It’s hard not to fall a little in love with Kitchen Mouse, a Highland Park café that is the living embodiment of the Shabby Chic aesthetic. The vintage, teal-accented storefront is conspicuously kid-friendly: The main restroom is equipped with a changing table and stocked with complimentary diapers, and a corner of the restaurant is a dedicated children’s play area. The vegetable-laden menu of rice bowls, salads and sandwiches is healthful but delicious, and there’s a coffee and pastry menu for snacking.

5904 N. Figueroa St., Los Angeles, (323) 259-9555,

HaiDiLao Hot Pot

A colorful spread of raw ingredients featuring multiple broth bases from Hai Di Lao.
(Mariah Tauger/Los Angeles Times)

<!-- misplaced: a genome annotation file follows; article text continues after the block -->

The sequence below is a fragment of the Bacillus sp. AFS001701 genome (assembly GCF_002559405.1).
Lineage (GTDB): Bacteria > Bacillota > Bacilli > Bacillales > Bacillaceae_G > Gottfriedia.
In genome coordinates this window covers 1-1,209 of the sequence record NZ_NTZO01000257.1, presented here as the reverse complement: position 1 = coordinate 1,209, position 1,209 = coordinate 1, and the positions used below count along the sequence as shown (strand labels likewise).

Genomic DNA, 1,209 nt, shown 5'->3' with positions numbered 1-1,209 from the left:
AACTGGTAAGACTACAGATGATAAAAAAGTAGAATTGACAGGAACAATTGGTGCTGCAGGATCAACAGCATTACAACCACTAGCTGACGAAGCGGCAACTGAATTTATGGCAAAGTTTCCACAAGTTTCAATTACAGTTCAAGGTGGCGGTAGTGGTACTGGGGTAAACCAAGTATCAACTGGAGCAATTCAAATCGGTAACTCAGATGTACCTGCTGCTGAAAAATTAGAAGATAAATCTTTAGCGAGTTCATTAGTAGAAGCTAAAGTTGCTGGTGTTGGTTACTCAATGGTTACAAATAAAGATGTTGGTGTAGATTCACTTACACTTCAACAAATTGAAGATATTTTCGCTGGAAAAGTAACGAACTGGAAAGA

This mega-popular Chinese chain is the Disneyland of hot pot restaurants, a splurgy, family-friendly destination famous for its long lines, extremely attentive service and “noodle dancers” — youthful employees whose flashy, rhythmic movements transform a lump of dough into long, slender noodles. Costumed opera performers hand out prizes, restrooms are stocked with complimentary baby wipes and diapers, and if you happen to arrive at the height of weekend dinner service without a reservation, there are free snacks and tea for the taking while you wait in line. The group-friendly dining format is infinitely customizable: Broth options range from mild to super-spicy, and kids (under supervision, of course) will love swishing the meats and veggies in the hot broth. Don’t leave without taking a trip to the sauce bar, where the dizzying variety of sauces, appetizers, fruits and desserts will inevitably bring out the kid in you.